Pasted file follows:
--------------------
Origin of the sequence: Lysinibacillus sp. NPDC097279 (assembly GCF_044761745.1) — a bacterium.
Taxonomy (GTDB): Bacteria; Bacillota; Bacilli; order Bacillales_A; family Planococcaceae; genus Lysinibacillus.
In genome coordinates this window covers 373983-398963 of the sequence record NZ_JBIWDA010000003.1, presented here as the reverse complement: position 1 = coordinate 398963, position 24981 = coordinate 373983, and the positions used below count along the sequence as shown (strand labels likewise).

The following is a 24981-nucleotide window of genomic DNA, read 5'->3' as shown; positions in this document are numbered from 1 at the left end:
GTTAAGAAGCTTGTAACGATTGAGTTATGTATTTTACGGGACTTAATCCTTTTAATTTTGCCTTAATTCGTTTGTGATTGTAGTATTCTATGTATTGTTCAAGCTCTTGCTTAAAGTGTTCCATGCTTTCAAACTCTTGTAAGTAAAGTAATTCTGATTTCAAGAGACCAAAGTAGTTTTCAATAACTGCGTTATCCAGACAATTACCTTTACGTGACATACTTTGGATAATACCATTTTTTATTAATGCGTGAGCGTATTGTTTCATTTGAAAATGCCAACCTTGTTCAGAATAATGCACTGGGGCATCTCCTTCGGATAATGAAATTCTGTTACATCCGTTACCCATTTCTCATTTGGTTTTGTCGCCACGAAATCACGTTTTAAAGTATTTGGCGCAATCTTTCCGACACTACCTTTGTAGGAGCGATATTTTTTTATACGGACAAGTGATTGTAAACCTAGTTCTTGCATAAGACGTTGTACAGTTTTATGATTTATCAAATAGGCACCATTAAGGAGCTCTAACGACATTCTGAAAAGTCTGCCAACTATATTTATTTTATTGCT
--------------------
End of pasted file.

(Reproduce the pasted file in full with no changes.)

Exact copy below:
Origin of the sequence: Lysinibacillus sp. NPDC097279 (assembly GCF_044761745.1) — a bacterium.
Taxonomy (GTDB): Bacteria; Bacillota; Bacilli; order Bacillales_A; family Planococcaceae; genus Lysinibacillus.
In genome coordinates this window covers 373983-398963 of the sequence record NZ_JBIWDA010000003.1, presented here as the reverse complement: position 1 = coordinate 398963, position 24981 = coordinate 373983, and the positions used below count along the sequence as shown (strand labels likewise).

The following is a 24981-nucleotide window of genomic DNA, read 5'->3' as shown; positions in this document are numbered from 1 at the left end:
GTTAAGAAGCTTGTAACGATTGAGTTATGTATTTTACGGGACTTAATCCTTTTAATTTTGCCTTAATTCGTTTGTGATTGTAGTATTCTATGTATTGTTCAAGCTCTTGCTTAAAGTGTTCCATGCTTTCAAACTCTTGTAAGTAAAGTAATTCTGATTTCAAGAGACCAAAGTAGTTTTCAATAACTGCGTTATCCAGACAATTACCTTTACGTGACATACTTTGGATAATACCATTTTTTATTAATGCGTGAGCGTATTGTTTCATTTGAAAATGCCAACCTTGTTCAGAATAATGCACTGGGGCATCTCCTTCGGATAATGAAATTCTGTTACATCCGTTACCCATTTCTCATTTGGTTTTGTCGCCACGAAATCACGTTTTAAAGTATTTGGCGCAATCTTTCCGACACTACCTTTGTAGGAGCGATATTTTTTTATACGGACAAGTGATTGTAAACCTAGTTCTTGCATAAGACGTTGTACAGTTTTATGATTTATCAAATAGGCACCATTAAGGAGCTCTAACGACATTCTGAAAAGTCTGCCAACTATATTTATTTTATTGCT